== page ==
2. ... 'Mafriz al ha'Chanus' and 'Mafriz al ha'Sefinah', which the Beraisa forbids is - where Reuven made a similar deal with Shimon, stipulating that he would pay a higher rental for the shop or the boat following the loan.
(b) The Tana permits 'Mafriz al ha'Sadeh' - because Reuven invests the borrowed money in the field, and the increased rental is merely the result of a more productive field. He forbids 'Mafriz al ha'Chanus ve'al ha'Sefinah' - because there, the Mekabel uses the loan for his own personal use, and not for the shop or the boat. Consequently, the increased rental is purely the result of the loan an constitutes Ribis.

(c) According to Rav Nachman Amar Rabah bar Avuhah, even the Tana will agree that sometimes, 'Mafriz al ha'Chanus ve'al ha'Sefinah' are permitted too - should the Mekabel use the loan to paint pictures on the shop-front (thereby attracting more customers), or to purchase a mast or other accessories, increasing the value of the boat.

(a) Rav said 'Agra u'Pagra', by which he meant - that the owner is permitted to rent out his boat and to stipulate that the renter is responsible for damages.

(b) When Rav Kahana and Rav Asi objected 'I Agra Lo Pagra I Pagra Lo Agra!' - they meant that the renter pays either rental or damages (wear and tear), but not both. Because, once he accepts responsibility for damages, he becomes a borrower, in which case paying rental is Ribis.

(c) Rav's reaction to Rav Kahana and Rav Asi's Kashya was - silence, because he did not know what to answer.

(d) Rav Sheishes commented - that Rav's silence indicated that he had not heard the Beraisa, from which we learn that accepting responsibility for damages is not the criterion that turns a rental into a loan.

(a) Although the Beraisa permits Kabalas Tzon Barzel from a Nochri, it forbids it from a Yisrael. 'Tzon Barzel' refers to - an Iska where the Mekabel takes full responsibility for death and damage, but only half the profits. And they are called by that name because most Mekablim of small animals (sheep and goats [which are also called 'Tzon']), tended to accept those conditions.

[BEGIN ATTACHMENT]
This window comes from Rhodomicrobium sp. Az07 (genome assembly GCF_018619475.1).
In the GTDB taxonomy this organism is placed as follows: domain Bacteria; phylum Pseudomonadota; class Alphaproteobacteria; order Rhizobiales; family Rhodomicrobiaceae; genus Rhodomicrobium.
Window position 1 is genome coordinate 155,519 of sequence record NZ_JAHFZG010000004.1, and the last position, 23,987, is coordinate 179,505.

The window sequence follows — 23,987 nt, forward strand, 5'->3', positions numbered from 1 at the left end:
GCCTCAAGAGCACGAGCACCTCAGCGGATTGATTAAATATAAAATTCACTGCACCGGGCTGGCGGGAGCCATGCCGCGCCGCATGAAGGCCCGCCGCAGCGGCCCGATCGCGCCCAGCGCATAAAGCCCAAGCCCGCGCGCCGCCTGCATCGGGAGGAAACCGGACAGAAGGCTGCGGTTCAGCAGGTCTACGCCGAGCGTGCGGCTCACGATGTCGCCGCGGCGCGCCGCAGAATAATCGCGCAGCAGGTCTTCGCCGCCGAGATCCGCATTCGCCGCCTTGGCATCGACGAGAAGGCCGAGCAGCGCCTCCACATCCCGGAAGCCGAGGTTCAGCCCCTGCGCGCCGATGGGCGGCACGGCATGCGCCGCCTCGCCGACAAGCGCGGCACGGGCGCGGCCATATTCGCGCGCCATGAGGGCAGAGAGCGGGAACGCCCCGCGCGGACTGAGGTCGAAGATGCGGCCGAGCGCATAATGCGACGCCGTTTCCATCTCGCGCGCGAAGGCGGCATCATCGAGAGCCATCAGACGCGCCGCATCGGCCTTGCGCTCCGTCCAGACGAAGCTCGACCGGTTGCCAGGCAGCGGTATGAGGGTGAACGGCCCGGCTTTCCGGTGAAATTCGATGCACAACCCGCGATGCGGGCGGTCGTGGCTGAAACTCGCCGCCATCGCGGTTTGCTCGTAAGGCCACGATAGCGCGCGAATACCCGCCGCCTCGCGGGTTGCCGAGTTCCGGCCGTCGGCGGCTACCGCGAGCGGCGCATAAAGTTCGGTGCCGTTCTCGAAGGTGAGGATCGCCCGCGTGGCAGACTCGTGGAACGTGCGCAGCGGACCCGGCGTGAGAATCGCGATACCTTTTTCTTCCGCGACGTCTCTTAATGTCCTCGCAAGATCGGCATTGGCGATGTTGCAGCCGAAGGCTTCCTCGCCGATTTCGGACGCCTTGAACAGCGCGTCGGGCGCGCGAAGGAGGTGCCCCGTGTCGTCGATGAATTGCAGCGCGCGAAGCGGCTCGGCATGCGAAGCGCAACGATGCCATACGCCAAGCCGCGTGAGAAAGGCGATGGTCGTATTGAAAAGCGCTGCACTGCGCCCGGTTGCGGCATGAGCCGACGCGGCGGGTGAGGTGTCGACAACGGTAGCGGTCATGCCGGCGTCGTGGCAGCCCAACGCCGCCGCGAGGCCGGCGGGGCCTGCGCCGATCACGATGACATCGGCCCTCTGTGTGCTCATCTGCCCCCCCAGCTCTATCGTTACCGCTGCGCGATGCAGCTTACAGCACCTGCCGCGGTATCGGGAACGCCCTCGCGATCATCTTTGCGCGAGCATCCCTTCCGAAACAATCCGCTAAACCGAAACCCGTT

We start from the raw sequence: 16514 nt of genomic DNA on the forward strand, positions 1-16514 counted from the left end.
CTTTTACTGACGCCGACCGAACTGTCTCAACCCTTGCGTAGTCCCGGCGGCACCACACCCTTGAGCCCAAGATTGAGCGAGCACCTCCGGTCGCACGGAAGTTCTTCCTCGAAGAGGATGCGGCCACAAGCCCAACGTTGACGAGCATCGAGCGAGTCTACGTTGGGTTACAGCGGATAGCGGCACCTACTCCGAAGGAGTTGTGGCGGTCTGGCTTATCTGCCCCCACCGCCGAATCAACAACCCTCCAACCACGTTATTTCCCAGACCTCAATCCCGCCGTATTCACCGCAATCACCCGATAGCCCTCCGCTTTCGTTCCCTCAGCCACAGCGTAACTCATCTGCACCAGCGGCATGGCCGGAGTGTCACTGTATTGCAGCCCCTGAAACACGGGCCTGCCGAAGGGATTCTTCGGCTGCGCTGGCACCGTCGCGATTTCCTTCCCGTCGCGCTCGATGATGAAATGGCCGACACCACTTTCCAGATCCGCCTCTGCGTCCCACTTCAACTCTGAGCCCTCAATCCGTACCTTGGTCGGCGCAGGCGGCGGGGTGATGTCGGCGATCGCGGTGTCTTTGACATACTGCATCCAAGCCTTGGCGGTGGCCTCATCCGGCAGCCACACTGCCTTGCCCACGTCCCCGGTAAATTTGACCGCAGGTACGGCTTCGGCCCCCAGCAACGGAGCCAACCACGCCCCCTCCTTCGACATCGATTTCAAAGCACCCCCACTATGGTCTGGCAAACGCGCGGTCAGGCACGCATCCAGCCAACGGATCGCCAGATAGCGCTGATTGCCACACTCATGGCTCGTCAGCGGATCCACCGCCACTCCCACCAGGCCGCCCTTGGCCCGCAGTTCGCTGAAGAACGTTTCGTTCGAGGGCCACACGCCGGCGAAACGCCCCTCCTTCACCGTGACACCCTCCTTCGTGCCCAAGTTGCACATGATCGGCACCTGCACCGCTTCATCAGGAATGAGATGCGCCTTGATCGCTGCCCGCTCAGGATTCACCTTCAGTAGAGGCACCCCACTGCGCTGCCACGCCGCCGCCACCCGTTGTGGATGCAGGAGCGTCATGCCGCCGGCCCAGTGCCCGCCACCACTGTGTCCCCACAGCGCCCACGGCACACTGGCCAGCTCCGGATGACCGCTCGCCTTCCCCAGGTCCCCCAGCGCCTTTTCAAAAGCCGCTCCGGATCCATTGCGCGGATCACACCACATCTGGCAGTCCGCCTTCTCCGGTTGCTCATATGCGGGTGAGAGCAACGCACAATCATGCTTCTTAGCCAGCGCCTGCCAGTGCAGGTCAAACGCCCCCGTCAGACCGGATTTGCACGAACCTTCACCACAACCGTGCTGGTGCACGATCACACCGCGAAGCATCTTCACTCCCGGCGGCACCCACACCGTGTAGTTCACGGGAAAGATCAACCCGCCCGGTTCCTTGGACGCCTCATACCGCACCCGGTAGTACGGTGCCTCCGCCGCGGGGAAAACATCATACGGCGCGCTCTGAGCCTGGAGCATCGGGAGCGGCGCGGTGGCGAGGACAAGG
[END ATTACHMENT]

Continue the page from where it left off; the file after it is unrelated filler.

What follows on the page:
(b) Kabalas Tzon Barzel from a Yisrael is prohibited - because it is Ribis (as we have discussed at length in the previous Sugyos).

(c) The Beraisa then permits Reuven to rent a cow to Shimon which he assesses at thirty Dinar, for a Sela per month. Seeing as Reuven assessed the animal's value, when the Tana adds 'L'fi she'Lo As'ah Damim', he means - that the owner did not assess the value of the animal for the Mekabel to pay should its value decrease (only to replace it should it die).

(d) Rav Sheishes proves from this Beraisa - that the criterion that distinguishes between a loan and renting is whether the receiver accepts 'Zula' (to pay for any price decrease). If he does, then it becomes a loan, if he doesn't, it remains a rental.

(a) Rav Papa rules that regarding a boat, 'Agra u'Pagra' is permitted, adding - that it was the Minhag of the B'nei Kufra (boat-owners who tended to overlay their boats with pitch - Kofer) to pay the rental immediately (at the time of Meshichah - in spite of the principle 'Ein Sechirus Mishtalemes Ela be'Sof'), and the damage when it happened.

(b) When we ask 'Atu be'Minhaga Talya Milsa', we mean - that if there is a problem of Ribis, how can a Minhag override the Isur.

(c) And we answer - that the Minhag follows the Beraisa, which defines it as a rental and not a loan, thereby eliminating any question of Ribis.